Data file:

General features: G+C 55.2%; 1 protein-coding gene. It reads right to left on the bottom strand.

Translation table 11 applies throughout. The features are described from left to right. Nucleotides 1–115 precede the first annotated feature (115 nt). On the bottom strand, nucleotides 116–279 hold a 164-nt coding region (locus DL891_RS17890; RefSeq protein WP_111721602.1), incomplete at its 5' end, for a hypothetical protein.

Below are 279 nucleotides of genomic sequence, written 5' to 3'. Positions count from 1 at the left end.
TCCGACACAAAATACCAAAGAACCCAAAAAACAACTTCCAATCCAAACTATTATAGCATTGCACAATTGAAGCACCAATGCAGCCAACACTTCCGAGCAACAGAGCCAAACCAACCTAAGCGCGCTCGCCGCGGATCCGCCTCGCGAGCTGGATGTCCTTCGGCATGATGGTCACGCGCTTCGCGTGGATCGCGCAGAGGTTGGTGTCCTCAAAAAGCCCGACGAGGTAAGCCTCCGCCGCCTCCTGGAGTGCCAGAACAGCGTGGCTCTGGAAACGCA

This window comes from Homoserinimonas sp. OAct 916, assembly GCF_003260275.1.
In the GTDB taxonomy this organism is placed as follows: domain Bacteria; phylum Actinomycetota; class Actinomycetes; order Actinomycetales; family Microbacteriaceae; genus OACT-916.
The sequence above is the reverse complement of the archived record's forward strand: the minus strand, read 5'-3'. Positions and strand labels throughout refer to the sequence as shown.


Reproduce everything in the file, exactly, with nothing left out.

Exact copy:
General features: G+C 55.2%; 1 protein-coding gene. It reads right to left on the bottom strand.

Translation table 11 applies throughout. The features are described from left to right. Nucleotides 1–115 precede the first annotated feature (115 nt). On the bottom strand, nucleotides 116–279 hold a 164-nt coding region (locus DL891_RS17890; RefSeq protein WP_111721602.1), incomplete at its 5' end, for a hypothetical protein.

Below are 279 nucleotides of genomic sequence, written 5' to 3'. Positions count from 1 at the left end.
TCCGACACAAAATACCAAAGAACCCAAAAAACAACTTCCAATCCAAACTATTATAGCATTGCACAATTGAAGCACCAATGCAGCCAACACTTCCGAGCAACAGAGCCAAACCAACCTAAGCGCGCTCGCCGCGGATCCGCCTCGCGAGCTGGATGTCCTTCGGCATGATGGTCACGCGCTTCGCGTGGATCGCGCAGAGGTTGGTGTCCTCAAAAAGCCCGACGAGGTAAGCCTCCGCCGCCTCCTGGAGTGCCAGAACAGCGTGGCTCTGGAAACGCA

This window comes from Homoserinimonas sp. OAct 916, assembly GCF_003260275.1.
In the GTDB taxonomy this organism is placed as follows: domain Bacteria; phylum Actinomycetota; class Actinomycetes; order Actinomycetales; family Microbacteriaceae; genus OACT-916.
The sequence above is the reverse complement of the archived record's forward strand: the minus strand, read 5'-3'. Positions and strand labels throughout refer to the sequence as shown.